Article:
It is clear that there are three differences, the catalyst, the mole ratios, and the temperature. That the application of the catalyst to this process would be obvious
Appellants' De Groote Claim 1 Specification ALDEHYDE "* * * formaldehyde * * "a saturated "aldehydes Its homologues * * * butyraldehyde, aldehyde" * * * from 2 and heptaldehyde, to 12 carbon atoms" are obvious equivalents" PHENOL "* * * monocyclic phenols "a phenol reactive "* * * phenols * * * also required to be in the * * * with monohydric * * *" para position" or without one "O-Cresol" or more substituents in the position ortho and meta to the phenolic hydroxyl * * * ortho and meta cresol"
RATIO PH/ALD. "molal," 2/1.05 Molar "* * * more than stoichiometric "more than 2 amounts to 1" * * * Generally at least 3 * * * preferred * * * about 6:1 and 12:1 * * *" CATALYST conc. HC1 "a cation exchanging "* * * The conc. H2 SO4 resin" water content [not can be as much phenoldried as 50 to 100% or anydrous] by weight based on the dry resin * * * It is preferred * * to remove this water * * *" SOLVENT None. "* * * in general, Silent None — [water preparation of the diphenylolmethane distilled off.] may be accomplished merely by reacting the phenol and the aldehyde in absence of inert solvent." TEMPERATURE "* * * The reaction is decidedly "less than "* * * moderate exothermic, the temperature about 100° C" temperature rising rapidly to of about from 140° C to 160° C before 40° to 100° C. beginning to fall rapidly with Temperatures formation of water of reaction above 100° C are to 100-110° C"; "Heating not necessary or is stopped at 130° C * * *" particularly advantageous * * *" PRODUCT "* * * diphenylolmethanes "bisphenols" "* * * bisphenol prepared from certain phenols or phenolbisphenol and aldehydes * * *" complex * * *"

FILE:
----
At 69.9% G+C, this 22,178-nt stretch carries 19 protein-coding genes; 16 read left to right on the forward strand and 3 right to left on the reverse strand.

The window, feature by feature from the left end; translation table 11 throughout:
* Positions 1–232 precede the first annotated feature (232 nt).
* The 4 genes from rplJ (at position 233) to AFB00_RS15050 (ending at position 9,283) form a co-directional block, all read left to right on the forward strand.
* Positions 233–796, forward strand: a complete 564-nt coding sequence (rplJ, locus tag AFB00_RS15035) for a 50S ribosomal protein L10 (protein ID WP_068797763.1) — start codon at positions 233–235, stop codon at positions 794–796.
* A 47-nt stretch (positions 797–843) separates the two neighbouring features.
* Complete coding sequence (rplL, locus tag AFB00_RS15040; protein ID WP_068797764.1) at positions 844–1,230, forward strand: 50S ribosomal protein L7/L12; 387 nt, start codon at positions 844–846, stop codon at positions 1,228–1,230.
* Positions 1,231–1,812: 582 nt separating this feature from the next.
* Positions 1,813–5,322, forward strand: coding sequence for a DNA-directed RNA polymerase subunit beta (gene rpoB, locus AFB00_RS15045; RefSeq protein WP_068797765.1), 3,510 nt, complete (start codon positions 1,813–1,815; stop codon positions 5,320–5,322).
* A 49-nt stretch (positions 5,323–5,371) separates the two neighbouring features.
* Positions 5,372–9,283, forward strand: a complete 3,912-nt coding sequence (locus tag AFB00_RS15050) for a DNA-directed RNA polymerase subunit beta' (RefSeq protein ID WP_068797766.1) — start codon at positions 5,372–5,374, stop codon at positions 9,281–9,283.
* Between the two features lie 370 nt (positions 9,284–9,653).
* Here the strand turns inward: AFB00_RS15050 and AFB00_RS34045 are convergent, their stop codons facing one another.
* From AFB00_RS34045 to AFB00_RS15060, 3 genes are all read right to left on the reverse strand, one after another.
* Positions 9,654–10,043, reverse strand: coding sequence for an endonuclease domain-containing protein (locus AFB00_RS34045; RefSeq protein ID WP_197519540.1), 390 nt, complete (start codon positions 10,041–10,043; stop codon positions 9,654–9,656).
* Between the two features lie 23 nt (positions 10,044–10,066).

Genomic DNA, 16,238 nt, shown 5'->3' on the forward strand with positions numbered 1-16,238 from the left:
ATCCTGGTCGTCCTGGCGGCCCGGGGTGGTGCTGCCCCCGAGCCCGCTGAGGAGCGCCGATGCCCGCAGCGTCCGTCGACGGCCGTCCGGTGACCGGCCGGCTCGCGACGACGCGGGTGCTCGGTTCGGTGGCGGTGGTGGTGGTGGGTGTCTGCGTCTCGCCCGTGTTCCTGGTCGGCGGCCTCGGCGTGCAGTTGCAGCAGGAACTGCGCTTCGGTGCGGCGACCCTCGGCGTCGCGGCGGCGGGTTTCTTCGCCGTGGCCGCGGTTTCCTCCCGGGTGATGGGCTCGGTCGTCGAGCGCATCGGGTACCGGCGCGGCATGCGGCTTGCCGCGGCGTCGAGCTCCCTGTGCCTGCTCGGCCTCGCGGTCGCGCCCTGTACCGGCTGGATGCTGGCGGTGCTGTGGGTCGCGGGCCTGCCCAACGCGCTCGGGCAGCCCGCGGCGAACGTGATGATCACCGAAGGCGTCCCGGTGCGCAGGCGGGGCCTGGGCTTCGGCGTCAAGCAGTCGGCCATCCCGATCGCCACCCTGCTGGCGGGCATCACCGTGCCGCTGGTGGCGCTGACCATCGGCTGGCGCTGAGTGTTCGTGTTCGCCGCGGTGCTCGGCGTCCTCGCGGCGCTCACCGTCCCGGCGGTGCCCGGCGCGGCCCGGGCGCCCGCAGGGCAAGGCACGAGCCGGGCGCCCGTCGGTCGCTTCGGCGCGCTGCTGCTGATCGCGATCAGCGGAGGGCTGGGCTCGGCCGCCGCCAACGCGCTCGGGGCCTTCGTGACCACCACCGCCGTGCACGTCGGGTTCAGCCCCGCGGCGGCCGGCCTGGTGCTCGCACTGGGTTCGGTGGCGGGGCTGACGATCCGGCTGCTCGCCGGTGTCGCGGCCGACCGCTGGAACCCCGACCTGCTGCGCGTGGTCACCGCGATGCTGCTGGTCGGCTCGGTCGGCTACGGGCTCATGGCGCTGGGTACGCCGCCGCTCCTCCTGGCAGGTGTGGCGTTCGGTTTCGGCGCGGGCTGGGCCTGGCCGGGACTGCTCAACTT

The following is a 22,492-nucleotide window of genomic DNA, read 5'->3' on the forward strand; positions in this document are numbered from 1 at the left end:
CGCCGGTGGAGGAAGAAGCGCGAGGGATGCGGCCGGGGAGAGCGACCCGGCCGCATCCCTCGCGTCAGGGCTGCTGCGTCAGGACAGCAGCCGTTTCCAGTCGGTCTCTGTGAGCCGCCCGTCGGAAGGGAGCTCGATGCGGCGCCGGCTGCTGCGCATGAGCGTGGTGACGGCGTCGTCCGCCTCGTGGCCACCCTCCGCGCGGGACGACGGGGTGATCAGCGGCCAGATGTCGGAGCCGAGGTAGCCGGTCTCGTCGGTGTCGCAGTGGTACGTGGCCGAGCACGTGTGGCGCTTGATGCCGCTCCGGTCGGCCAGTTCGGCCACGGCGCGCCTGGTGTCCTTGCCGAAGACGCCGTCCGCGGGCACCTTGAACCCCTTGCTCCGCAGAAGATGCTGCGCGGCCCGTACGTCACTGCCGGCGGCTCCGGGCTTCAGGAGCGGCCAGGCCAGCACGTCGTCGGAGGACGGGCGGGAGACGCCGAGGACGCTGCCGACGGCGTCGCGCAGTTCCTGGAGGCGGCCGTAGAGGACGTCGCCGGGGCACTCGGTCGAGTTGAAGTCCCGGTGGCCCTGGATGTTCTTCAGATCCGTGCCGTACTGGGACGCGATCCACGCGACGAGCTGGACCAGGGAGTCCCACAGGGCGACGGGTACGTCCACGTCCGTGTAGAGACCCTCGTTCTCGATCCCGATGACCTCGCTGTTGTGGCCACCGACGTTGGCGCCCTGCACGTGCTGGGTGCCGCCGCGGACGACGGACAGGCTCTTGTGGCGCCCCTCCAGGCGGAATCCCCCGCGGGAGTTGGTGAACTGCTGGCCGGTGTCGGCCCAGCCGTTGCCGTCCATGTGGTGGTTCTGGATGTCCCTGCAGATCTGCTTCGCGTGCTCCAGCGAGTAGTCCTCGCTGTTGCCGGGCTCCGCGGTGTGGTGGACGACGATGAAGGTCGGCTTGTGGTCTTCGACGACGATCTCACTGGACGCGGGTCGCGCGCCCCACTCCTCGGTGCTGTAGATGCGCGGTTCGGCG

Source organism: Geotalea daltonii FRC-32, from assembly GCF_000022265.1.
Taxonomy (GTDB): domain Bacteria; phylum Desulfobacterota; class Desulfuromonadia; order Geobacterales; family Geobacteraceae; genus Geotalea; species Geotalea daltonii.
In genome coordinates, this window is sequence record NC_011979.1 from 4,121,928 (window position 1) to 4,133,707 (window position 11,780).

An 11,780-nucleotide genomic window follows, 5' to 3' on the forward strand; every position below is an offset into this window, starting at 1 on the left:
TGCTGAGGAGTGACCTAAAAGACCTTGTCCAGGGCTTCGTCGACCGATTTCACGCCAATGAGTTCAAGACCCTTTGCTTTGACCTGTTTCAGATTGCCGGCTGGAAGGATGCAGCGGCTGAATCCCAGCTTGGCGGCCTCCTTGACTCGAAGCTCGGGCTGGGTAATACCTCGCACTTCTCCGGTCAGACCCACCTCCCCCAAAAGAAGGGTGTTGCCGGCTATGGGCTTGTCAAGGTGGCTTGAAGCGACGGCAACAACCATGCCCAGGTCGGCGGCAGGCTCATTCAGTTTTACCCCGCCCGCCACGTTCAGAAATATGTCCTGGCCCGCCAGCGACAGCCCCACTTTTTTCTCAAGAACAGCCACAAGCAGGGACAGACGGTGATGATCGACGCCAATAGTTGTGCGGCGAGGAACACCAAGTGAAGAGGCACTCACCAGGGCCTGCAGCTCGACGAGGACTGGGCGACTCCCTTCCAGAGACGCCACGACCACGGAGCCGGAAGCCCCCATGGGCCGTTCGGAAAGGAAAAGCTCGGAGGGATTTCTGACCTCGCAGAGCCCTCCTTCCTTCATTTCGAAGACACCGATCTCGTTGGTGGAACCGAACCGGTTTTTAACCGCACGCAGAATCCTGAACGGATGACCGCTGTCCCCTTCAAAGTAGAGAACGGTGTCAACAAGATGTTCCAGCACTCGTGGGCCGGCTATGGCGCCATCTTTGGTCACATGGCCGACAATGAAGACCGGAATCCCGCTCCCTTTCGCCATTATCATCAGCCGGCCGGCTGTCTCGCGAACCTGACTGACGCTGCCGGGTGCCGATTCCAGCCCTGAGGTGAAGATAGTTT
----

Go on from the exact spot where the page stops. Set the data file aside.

to one of ordinary skill in this art is evident from our holding in the companion appeal, In re Farnham, supra. I turn then to the remaining limitations.
Temperatures less than 100° C. are shown in Jansen for ketones, and aldehydes are stated to react more rapidly, therefore temperatures should be at least no higher, thus suggesting temperatures within the terms of the claims. Further, there is some overlap in the temperature with the DeGroote reference for claim 1 which calls for a temperature of "less than about 100° C" [emphasis supplied].